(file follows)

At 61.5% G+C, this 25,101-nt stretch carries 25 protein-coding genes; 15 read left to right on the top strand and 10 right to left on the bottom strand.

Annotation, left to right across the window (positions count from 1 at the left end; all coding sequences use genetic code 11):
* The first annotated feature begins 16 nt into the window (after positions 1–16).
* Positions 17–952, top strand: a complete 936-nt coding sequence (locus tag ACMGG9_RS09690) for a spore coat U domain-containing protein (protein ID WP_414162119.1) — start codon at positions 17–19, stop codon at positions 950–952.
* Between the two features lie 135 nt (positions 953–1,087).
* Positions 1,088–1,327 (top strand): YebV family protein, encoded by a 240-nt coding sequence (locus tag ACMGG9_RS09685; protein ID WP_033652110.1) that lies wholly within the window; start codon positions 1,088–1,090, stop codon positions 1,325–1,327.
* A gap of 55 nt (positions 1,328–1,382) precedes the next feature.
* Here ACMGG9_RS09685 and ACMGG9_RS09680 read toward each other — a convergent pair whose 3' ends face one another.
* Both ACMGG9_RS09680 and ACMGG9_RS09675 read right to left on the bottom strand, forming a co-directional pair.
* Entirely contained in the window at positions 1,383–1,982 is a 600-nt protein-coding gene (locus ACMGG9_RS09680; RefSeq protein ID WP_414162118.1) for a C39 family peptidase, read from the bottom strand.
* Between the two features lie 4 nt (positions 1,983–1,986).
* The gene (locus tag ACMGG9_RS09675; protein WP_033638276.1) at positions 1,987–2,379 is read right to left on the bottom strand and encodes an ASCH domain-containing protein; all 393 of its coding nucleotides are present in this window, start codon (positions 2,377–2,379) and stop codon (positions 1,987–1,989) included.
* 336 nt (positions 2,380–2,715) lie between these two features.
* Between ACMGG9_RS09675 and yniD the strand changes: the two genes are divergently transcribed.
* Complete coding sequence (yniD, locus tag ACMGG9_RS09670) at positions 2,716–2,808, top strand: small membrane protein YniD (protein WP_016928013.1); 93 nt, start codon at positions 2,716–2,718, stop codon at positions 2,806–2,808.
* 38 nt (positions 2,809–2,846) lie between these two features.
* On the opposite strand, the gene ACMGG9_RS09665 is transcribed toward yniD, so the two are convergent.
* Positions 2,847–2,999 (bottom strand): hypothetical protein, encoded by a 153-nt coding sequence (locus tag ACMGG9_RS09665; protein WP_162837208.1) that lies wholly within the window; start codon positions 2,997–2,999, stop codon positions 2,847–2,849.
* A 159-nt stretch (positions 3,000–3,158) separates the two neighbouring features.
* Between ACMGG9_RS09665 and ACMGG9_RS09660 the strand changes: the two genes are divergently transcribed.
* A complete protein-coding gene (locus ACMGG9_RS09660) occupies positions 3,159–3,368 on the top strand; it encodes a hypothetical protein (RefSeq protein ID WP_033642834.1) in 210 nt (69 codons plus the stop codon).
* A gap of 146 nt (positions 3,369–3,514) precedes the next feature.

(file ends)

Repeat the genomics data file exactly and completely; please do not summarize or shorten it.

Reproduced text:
At 61.5% G+C, this 25,101-nt stretch carries 25 protein-coding genes; 15 read left to right on the top strand and 10 right to left on the bottom strand.

Annotation, left to right across the window (positions count from 1 at the left end; all coding sequences use genetic code 11):
* The first annotated feature begins 16 nt into the window (after positions 1–16).
* Positions 17–952, top strand: a complete 936-nt coding sequence (locus tag ACMGG9_RS09690) for a spore coat U domain-containing protein (protein ID WP_414162119.1) — start codon at positions 17–19, stop codon at positions 950–952.
* Between the two features lie 135 nt (positions 953–1,087).
* Positions 1,088–1,327 (top strand): YebV family protein, encoded by a 240-nt coding sequence (locus tag ACMGG9_RS09685; protein ID WP_033652110.1) that lies wholly within the window; start codon positions 1,088–1,090, stop codon positions 1,325–1,327.
* A gap of 55 nt (positions 1,328–1,382) precedes the next feature.
* Here ACMGG9_RS09685 and ACMGG9_RS09680 read toward each other — a convergent pair whose 3' ends face one another.
* Both ACMGG9_RS09680 and ACMGG9_RS09675 read right to left on the bottom strand, forming a co-directional pair.
* Entirely contained in the window at positions 1,383–1,982 is a 600-nt protein-coding gene (locus ACMGG9_RS09680; RefSeq protein ID WP_414162118.1) for a C39 family peptidase, read from the bottom strand.
* Between the two features lie 4 nt (positions 1,983–1,986).
* The gene (locus tag ACMGG9_RS09675; protein WP_033638276.1) at positions 1,987–2,379 is read right to left on the bottom strand and encodes an ASCH domain-containing protein; all 393 of its coding nucleotides are present in this window, start codon (positions 2,377–2,379) and stop codon (positions 1,987–1,989) included.
* 336 nt (positions 2,380–2,715) lie between these two features.
* Between ACMGG9_RS09675 and yniD the strand changes: the two genes are divergently transcribed.
* Complete coding sequence (yniD, locus tag ACMGG9_RS09670) at positions 2,716–2,808, top strand: small membrane protein YniD (protein WP_016928013.1); 93 nt, start codon at positions 2,716–2,718, stop codon at positions 2,806–2,808.
* 38 nt (positions 2,809–2,846) lie between these two features.
* On the opposite strand, the gene ACMGG9_RS09665 is transcribed toward yniD, so the two are convergent.
* Positions 2,847–2,999 (bottom strand): hypothetical protein, encoded by a 153-nt coding sequence (locus tag ACMGG9_RS09665; protein WP_162837208.1) that lies wholly within the window; start codon positions 2,997–2,999, stop codon positions 2,847–2,849.
* A 159-nt stretch (positions 3,000–3,158) separates the two neighbouring features.
* Between ACMGG9_RS09665 and ACMGG9_RS09660 the strand changes: the two genes are divergently transcribed.
* A complete protein-coding gene (locus ACMGG9_RS09660) occupies positions 3,159–3,368 on the top strand; it encodes a hypothetical protein (RefSeq protein ID WP_033642834.1) in 210 nt (69 codons plus the stop codon).
* A gap of 146 nt (positions 3,369–3,514) precedes the next feature.